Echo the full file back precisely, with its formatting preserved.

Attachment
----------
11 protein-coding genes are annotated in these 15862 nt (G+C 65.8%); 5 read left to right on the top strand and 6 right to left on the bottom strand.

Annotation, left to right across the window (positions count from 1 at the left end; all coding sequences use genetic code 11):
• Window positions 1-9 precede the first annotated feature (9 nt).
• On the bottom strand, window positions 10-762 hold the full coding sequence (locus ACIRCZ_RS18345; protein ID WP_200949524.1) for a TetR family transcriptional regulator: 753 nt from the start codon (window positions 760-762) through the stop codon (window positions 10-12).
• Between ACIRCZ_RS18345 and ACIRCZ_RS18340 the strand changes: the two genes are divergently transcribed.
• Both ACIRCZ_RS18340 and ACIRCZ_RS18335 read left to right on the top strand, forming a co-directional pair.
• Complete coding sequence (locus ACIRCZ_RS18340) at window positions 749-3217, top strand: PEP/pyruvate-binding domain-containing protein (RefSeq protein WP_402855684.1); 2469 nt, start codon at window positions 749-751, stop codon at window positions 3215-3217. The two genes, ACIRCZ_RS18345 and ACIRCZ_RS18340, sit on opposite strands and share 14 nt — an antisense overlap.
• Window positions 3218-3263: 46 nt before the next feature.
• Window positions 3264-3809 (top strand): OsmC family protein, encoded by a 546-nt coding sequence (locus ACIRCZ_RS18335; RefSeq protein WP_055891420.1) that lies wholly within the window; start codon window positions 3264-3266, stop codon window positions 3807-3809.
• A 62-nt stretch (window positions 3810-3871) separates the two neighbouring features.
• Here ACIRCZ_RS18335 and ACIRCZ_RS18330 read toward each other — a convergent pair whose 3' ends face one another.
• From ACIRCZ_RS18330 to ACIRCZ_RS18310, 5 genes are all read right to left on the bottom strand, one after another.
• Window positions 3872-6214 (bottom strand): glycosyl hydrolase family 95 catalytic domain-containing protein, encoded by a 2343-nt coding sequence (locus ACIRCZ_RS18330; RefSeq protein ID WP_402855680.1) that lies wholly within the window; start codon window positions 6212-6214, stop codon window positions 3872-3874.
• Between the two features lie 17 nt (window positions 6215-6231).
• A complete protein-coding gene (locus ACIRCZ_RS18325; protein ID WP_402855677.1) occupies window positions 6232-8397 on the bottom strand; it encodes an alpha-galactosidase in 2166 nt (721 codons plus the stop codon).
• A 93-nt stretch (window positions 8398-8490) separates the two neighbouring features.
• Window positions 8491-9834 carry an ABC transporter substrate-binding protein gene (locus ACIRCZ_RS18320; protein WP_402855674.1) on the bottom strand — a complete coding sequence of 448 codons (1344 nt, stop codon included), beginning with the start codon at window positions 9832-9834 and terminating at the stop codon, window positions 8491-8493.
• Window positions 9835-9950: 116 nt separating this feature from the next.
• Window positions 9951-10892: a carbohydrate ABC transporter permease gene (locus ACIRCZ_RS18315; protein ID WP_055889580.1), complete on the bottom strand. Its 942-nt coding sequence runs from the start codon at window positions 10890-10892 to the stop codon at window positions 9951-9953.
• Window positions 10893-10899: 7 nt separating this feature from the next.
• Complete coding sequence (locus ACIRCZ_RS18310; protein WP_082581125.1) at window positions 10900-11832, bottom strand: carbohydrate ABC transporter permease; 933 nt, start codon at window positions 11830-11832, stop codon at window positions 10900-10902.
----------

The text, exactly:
11 protein-coding genes are annotated in these 15862 nt (G+C 65.8%); 5 read left to right on the top strand and 6 right to left on the bottom strand.

Annotation, left to right across the window (positions count from 1 at the left end; all coding sequences use genetic code 11):
• Window positions 1-9 precede the first annotated feature (9 nt).
• On the bottom strand, window positions 10-762 hold the full coding sequence (locus ACIRCZ_RS18345; protein ID WP_200949524.1) for a TetR family transcriptional regulator: 753 nt from the start codon (window positions 760-762) through the stop codon (window positions 10-12).
• Between ACIRCZ_RS18345 and ACIRCZ_RS18340 the strand changes: the two genes are divergently transcribed.
• Both ACIRCZ_RS18340 and ACIRCZ_RS18335 read left to right on the top strand, forming a co-directional pair.
• Complete coding sequence (locus ACIRCZ_RS18340) at window positions 749-3217, top strand: PEP/pyruvate-binding domain-containing protein (RefSeq protein WP_402855684.1); 2469 nt, start codon at window positions 749-751, stop codon at window positions 3215-3217. The two genes, ACIRCZ_RS18345 and ACIRCZ_RS18340, sit on opposite strands and share 14 nt — an antisense overlap.
• Window positions 3218-3263: 46 nt before the next feature.
• Window positions 3264-3809 (top strand): OsmC family protein, encoded by a 546-nt coding sequence (locus ACIRCZ_RS18335; RefSeq protein WP_055891420.1) that lies wholly within the window; start codon window positions 3264-3266, stop codon window positions 3807-3809.
• A 62-nt stretch (window positions 3810-3871) separates the two neighbouring features.
• Here ACIRCZ_RS18335 and ACIRCZ_RS18330 read toward each other — a convergent pair whose 3' ends face one another.
• From ACIRCZ_RS18330 to ACIRCZ_RS18310, 5 genes are all read right to left on the bottom strand, one after another.
• Window positions 3872-6214 (bottom strand): glycosyl hydrolase family 95 catalytic domain-containing protein, encoded by a 2343-nt coding sequence (locus ACIRCZ_RS18330; RefSeq protein ID WP_402855680.1) that lies wholly within the window; start codon window positions 6212-6214, stop codon window positions 3872-3874.
• Between the two features lie 17 nt (window positions 6215-6231).
• A complete protein-coding gene (locus ACIRCZ_RS18325; protein ID WP_402855677.1) occupies window positions 6232-8397 on the bottom strand; it encodes an alpha-galactosidase in 2166 nt (721 codons plus the stop codon).
• A 93-nt stretch (window positions 8398-8490) separates the two neighbouring features.
• Window positions 8491-9834 carry an ABC transporter substrate-binding protein gene (locus ACIRCZ_RS18320; protein WP_402855674.1) on the bottom strand — a complete coding sequence of 448 codons (1344 nt, stop codon included), beginning with the start codon at window positions 9832-9834 and terminating at the stop codon, window positions 8491-8493.
• Window positions 9835-9950: 116 nt separating this feature from the next.
• Window positions 9951-10892: a carbohydrate ABC transporter permease gene (locus ACIRCZ_RS18315; protein ID WP_055889580.1), complete on the bottom strand. Its 942-nt coding sequence runs from the start codon at window positions 10890-10892 to the stop codon at window positions 9951-9953.
• Window positions 10893-10899: 7 nt separating this feature from the next.
• Complete coding sequence (locus ACIRCZ_RS18310; protein WP_082581125.1) at window positions 10900-11832, bottom strand: carbohydrate ABC transporter permease; 933 nt, start codon at window positions 11830-11832, stop codon at window positions 10900-10902.